In defense of a grandson, rhyme, reason take stand

November 22, 1998|By KEN ROSENTHAL

It all started the day after Michael McCrary's four-sack game against Oakland, when Tony Siragusa suggested that McCrary might be an alien.

This was not just any old scoop.

This was my ticket to the National Enquirer.

Siragusa's comments made it legitimate to ask McCrary if he was an alien, and other Ravens if they noticed extraterrestrial tendencies in his behavior.

As columns go, it offered a lot more promise than, say, another detailed analysis of the Ravens' inept play-calling.

We popped the question to McCrary. We grilled his teammates for telling anecdotes. We wrote the column, and awaited the call from the Enquirer.

It never came, but McCrary's 91-year-old grandmother, Eleanor Schaffner, felt compelled to respond.

A grandma?

Never offended one of those before.

"She had this quizzical look on her face when I read her the article," said McCrary's mother, Sandy. "She was like, 'Why are you talking about my grandson that way, like he's from outer space?'

"She went back in her room for maybe 10 minutes, came out and said, 'I wrote a poem in response to that article.' She had not even written it down. She recited it."

A poem!

Evidently, Schaffner meant business.

Letter writers to The Sun routinely plead for yours truly to "go back to New York," but rarely do they put their diatribes in verse.

"You know, darling, what prompted me to even think of anything like that was the article in the paper," Schaffner said. "I thought, just for a joke, I'll give 'em something to think about."

Schaffner turned 91 on Nov. 4. She was happy to debate her grandson's origins. And she was a better interview than three-fourths of the players in the Ravens' locker room.

"My Michael, honey, was always, always a wonderful boy," Schaffner said. "When he was little, we had many good times together.

"He'd come down and stay with me in the summer [near Ocala, Fla.]. We went out every day. We had many a laugh together. He was my special one."

McCrary and his maternal grandmother have always been close. "She'd tell him little stories. They had their little secrets," Sandy recalled.

McCrary, 28, smiled at the memories.

"I'd skip school when she used to come up and visit, and she'd take me to the mall to buy me Star Wars action figures," he said.

He has since graduated to bigger toys -- the club recently bought him a remote-control tank after he talked about buying a $40,000 model from the Neiman-Marcus catalog.

But he still is close to Schaffner.

"She's an angel," McCrary said. "She never talks bad about anybody. She's a perfect example of pure kindness."

She's a football fan, too, wearing Ravens colors, living for Sundays. For the past nine years, she has lived with McCrary's parents in Vienna, Va. Three days before her 91st birthday, she attended the Ravens' 45-19 loss to Jacksonville at Camden Yards.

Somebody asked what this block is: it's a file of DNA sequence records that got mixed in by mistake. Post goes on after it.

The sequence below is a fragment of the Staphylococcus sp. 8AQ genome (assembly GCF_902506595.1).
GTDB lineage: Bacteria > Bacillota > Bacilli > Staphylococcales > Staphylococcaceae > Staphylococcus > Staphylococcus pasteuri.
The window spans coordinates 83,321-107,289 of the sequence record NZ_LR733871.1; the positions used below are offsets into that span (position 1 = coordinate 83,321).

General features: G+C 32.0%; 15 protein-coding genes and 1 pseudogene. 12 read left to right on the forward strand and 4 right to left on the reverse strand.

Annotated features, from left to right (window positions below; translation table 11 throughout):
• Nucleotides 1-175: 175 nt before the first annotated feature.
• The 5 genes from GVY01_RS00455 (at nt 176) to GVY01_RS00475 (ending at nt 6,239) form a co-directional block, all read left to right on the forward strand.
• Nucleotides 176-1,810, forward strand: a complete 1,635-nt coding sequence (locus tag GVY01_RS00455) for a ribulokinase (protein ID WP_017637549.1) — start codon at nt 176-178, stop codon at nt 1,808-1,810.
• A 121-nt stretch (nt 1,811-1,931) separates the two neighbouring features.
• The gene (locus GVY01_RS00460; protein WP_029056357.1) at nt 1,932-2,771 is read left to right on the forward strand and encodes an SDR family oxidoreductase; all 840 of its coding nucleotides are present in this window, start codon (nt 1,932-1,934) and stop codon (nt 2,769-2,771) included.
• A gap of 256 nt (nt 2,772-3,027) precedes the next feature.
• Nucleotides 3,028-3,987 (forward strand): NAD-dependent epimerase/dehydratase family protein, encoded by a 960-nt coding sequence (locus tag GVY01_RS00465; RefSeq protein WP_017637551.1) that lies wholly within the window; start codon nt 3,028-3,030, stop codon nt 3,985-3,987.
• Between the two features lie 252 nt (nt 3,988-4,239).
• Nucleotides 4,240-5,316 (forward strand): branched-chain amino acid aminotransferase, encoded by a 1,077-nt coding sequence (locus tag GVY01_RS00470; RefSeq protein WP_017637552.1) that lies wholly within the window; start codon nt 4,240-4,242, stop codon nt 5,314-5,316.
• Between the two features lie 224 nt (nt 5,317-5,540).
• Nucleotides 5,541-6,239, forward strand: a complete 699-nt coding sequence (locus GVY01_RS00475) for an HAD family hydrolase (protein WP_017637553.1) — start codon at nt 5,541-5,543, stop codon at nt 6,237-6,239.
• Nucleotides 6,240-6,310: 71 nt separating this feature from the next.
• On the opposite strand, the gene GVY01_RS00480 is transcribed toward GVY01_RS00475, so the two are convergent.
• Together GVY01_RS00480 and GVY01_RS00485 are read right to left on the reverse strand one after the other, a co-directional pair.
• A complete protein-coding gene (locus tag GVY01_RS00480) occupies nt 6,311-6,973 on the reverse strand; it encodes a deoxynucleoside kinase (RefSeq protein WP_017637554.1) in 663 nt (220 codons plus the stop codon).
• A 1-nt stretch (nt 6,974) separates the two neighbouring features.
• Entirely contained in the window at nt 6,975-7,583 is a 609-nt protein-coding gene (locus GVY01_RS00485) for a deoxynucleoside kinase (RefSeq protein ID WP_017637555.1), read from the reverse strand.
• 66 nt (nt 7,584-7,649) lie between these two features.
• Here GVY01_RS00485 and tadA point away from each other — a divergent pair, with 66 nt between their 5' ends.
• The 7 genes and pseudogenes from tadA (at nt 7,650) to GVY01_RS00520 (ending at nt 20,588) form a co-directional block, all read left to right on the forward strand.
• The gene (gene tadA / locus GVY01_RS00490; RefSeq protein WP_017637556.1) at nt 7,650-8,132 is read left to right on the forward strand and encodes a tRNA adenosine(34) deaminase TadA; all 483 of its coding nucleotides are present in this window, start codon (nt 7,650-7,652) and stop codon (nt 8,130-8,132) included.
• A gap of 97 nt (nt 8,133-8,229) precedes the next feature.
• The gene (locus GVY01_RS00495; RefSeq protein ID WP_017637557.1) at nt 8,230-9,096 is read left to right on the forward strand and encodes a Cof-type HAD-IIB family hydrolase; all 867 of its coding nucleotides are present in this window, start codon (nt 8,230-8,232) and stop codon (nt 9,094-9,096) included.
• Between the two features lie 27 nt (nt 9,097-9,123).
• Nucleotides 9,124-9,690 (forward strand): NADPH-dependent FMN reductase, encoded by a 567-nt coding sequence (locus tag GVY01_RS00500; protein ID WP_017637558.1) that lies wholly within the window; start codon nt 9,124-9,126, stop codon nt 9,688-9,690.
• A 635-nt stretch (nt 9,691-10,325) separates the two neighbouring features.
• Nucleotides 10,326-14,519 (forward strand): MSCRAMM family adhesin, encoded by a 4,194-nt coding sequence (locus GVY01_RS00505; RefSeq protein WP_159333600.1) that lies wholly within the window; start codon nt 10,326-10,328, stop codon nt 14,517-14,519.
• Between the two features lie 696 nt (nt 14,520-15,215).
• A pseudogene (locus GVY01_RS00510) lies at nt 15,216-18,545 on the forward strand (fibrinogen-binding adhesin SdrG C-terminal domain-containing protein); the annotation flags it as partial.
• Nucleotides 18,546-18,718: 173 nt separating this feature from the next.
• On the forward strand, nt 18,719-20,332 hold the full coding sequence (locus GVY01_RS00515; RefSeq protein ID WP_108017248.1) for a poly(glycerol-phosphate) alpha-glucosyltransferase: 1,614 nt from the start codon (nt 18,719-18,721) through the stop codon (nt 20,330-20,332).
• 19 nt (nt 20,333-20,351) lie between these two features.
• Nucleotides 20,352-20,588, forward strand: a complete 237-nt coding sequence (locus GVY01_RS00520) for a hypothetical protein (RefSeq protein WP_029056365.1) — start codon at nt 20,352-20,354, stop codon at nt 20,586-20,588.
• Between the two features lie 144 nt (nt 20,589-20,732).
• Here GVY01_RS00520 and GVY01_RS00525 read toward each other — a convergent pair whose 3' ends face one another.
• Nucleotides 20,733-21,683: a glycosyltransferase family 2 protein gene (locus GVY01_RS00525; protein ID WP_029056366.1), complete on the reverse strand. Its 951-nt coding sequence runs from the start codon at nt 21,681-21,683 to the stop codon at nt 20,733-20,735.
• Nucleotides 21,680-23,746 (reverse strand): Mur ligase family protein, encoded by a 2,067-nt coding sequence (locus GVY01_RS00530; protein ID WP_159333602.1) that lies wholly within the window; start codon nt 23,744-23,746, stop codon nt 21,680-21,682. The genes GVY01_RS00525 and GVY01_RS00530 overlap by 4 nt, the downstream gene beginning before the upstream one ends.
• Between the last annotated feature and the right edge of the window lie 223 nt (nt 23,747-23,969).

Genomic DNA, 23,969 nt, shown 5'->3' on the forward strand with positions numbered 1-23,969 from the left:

Yet, Schaffner only became a fan after McCrary began playing football. She was already a senior citizen by then, and has since followed his career from George C. Marshall High in Falls Church, Va., to Wake Forest to the NFL.

"Do you know I was never interested in football or sports of any kind all my life?" Schaffner asked. "When Michael got into football, I got very interested. Now I can't wait for the games. We've got a satellite at home. I look at it every Sunday. I don't really do too much at my age. But I do look forward all week long to the games."

In fact, McCrary said she even critiques his performances, "telling me how I did." The 6-foot-4, 270-pound sack machine unabashedly refers to Schaffner as his "little sweetheart."

Alas, not everyone will find this story so touching.

Siragusa rides McCrary mercilessly about his mother's role in the Professional Football Players Mothers Association -- a.k.a. the Mom Squad. He is not likely to be moved by poetry.

"He can't tease him any more than he does," Sandy McCrary said. "I don't think there's anything left for him to say."

Before the question could even be asked, the Goose directed his favorite columnist to a locker-room phone. He then called his wife to inquire about some words that she told him were written in this space, but actually appeared under another byline.

See, this is how it usually is with players' relatives. They take criticism of their loved ones personally, which is understandable. But sometimes, they get writers in trouble, even when we've done nothing to merit their scorn.

With that, we present the words of Eleanor Schaffner.

She didn't get mad, she got even.

She outwrote the writer.

Where did you come from, Michael dear?

Out of the everywhere, into the here.

Where did you get those eyes so brown?

Out of the clouds as I came down.

Why do they seem to sparkle and spin?

Love of the game is still within.

Thanks, Eleanor.

For the poem, and the column.

Pub Date: 11/22/98

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